Scammer Got Caught - Cops Smash Car Window To Rescue Phone Fraud Victim
Scammer got caught - In central China's Hubei province, a police officer busted a car window to prevent a woman from falling for a phone scam. The woman had locked herself in her car and was preparing to send a scammer 50,000 yuan (US $7,700).
In the video, the concerned police officer warned the woman inside the car to not transfer the money to a scammer over the phone.
According to the report, her husband attempts to convince her, but she is defiant and does not listen. The cops attempted everything they could to persuade the woman, but it appears that their efforts were in vain. Then, all of a sudden, they smash the car's window to prevent the woman from falling into the scammers' trap.
Police break car window to stop woman from falling for phone scam
COPYRIGHT_HOOK: Published on https://thehooksite.com/scammer-got-caught/ by Kane Perkins on 2022-05-03T07:36:37.500Z
The following is a conversation that took place during the incident:
The police asked the woman inside: "Why didn't you open the door?"
Scammer on the phone call: "These bad people are coming from you."
Scammer to the police: "You will be arrested."
Police to the scammer: "Which police station are you from?"
Sammer: "Who am I? I'm your father!"
Police to the scammer: "You will be arrested."
Police to the woman: "Did you transfer him the money?" (and the woman says no)
Police officer: "This is absolutely a scammer. Why did you believe in him? Come out quickly. Don't be afraid. We're police. Look at our uniform and car. You can trust us."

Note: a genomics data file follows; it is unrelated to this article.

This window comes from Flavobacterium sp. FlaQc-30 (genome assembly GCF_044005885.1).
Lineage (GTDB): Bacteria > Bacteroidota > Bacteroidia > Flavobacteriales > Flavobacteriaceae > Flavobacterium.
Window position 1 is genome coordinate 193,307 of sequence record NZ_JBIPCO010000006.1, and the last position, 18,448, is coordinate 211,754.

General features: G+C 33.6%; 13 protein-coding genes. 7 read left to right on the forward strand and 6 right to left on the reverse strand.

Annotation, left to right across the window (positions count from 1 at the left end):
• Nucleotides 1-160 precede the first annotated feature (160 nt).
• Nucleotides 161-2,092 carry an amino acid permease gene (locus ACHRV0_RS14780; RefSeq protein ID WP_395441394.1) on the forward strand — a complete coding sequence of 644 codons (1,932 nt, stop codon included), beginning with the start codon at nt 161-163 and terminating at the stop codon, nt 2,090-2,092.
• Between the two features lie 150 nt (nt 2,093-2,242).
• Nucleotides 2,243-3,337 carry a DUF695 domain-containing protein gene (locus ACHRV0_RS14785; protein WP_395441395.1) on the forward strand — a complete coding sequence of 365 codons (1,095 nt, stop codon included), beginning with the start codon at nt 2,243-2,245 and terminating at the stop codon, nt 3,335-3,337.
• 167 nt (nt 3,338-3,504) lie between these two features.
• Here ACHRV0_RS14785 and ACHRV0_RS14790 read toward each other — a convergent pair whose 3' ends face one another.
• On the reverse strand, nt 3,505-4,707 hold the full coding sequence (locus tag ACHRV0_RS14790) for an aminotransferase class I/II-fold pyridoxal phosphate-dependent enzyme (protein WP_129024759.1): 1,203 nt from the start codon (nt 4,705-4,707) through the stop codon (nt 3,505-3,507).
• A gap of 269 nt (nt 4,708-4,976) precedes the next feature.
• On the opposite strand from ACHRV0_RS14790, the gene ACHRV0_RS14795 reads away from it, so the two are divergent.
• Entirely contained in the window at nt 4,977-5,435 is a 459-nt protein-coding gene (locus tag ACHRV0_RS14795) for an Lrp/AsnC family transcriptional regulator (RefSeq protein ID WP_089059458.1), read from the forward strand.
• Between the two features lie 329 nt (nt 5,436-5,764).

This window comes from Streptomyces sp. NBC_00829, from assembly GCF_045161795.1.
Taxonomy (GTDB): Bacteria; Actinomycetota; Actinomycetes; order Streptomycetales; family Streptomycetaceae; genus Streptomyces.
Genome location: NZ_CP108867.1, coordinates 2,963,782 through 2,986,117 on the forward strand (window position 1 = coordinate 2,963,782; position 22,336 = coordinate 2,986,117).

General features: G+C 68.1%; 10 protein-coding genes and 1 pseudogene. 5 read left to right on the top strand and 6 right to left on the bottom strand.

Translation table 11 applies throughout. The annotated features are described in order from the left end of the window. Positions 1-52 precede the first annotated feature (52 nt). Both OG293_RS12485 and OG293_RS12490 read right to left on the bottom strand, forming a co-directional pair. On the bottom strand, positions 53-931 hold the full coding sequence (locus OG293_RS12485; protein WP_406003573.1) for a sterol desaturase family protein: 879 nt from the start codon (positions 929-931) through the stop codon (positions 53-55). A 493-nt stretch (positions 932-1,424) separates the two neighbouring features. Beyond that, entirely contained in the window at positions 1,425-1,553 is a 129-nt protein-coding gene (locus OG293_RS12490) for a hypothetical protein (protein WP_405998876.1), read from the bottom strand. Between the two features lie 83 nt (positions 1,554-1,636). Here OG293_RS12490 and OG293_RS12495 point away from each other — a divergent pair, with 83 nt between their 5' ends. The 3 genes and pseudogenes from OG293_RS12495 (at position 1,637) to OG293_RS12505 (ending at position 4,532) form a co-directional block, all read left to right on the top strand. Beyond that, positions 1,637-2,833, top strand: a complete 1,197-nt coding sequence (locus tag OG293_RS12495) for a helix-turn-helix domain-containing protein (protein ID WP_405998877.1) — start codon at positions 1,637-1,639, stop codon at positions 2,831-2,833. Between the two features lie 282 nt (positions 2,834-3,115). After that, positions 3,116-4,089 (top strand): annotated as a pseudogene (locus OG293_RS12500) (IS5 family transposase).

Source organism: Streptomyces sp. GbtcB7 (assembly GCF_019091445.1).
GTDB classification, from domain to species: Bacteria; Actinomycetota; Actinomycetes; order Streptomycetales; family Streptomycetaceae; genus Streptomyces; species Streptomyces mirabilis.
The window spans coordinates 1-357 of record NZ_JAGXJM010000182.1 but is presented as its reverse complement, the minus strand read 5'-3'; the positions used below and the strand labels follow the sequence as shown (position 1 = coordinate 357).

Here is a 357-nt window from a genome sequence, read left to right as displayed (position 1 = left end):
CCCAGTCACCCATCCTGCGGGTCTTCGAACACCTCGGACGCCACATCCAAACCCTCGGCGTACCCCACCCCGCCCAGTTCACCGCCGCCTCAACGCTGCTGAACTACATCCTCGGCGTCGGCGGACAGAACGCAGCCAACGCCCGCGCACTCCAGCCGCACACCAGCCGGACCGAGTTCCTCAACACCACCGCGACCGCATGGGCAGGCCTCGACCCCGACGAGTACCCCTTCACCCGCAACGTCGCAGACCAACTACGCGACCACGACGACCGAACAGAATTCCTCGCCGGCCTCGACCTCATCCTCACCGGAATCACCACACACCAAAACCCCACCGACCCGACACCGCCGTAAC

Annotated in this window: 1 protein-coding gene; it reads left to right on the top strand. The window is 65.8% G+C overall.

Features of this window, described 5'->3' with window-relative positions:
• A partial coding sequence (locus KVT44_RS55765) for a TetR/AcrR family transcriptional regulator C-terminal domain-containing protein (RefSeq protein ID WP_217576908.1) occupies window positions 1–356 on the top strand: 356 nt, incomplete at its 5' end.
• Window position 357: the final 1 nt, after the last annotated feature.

In a telephone scam, people try to get your money or personal information by phone. Real people might call, or they might send text messages. Scams can come in many different ways. There are a lot of false promises made by callers. They say that you can buy products or invest your money, or get free product trials. They may also give you money in the form of grants and lotteries, which are both free. They may call and say that if you don't pay them, you'll go to jail or get sued.
Yes. Once scammers have gained access to your computer or mobile device, they will be able to access your personal information, change your passwords, and restrict access to your computer or mobile device further. If they are successful in obtaining your information, they will use it to commit fraudulent acts such as identity theft, or they may gain direct access to your banking and credit card information.
The fraudsters will consider your phone number 'good' if you pick up the phone and do not fall for the con, even if you do not fall for the con. This time, they will try again because they are aware that someone on the other side may be a victim of fraud. The fewer robocalls you answer, the fewer robocalls you'll receive in return.
If you call them, the spammer will be able to determine whether or not the phone number is in fact owned by a real person. Additionally, the spammer can simply impersonate you by posing as someone from your similar area code and setting up a brilliant social engineering trick that may entail you thinking with the wrong side of your brain.
California's Online Fraud, Hacking, and Phishing - Computer crimes that entail gaining unauthorized access to, altering, or destroying a computer, computer system, or computer network can result in a fine, imprisonment, or both. The maximum fine imposed might be anything between $1,000 and $10,000.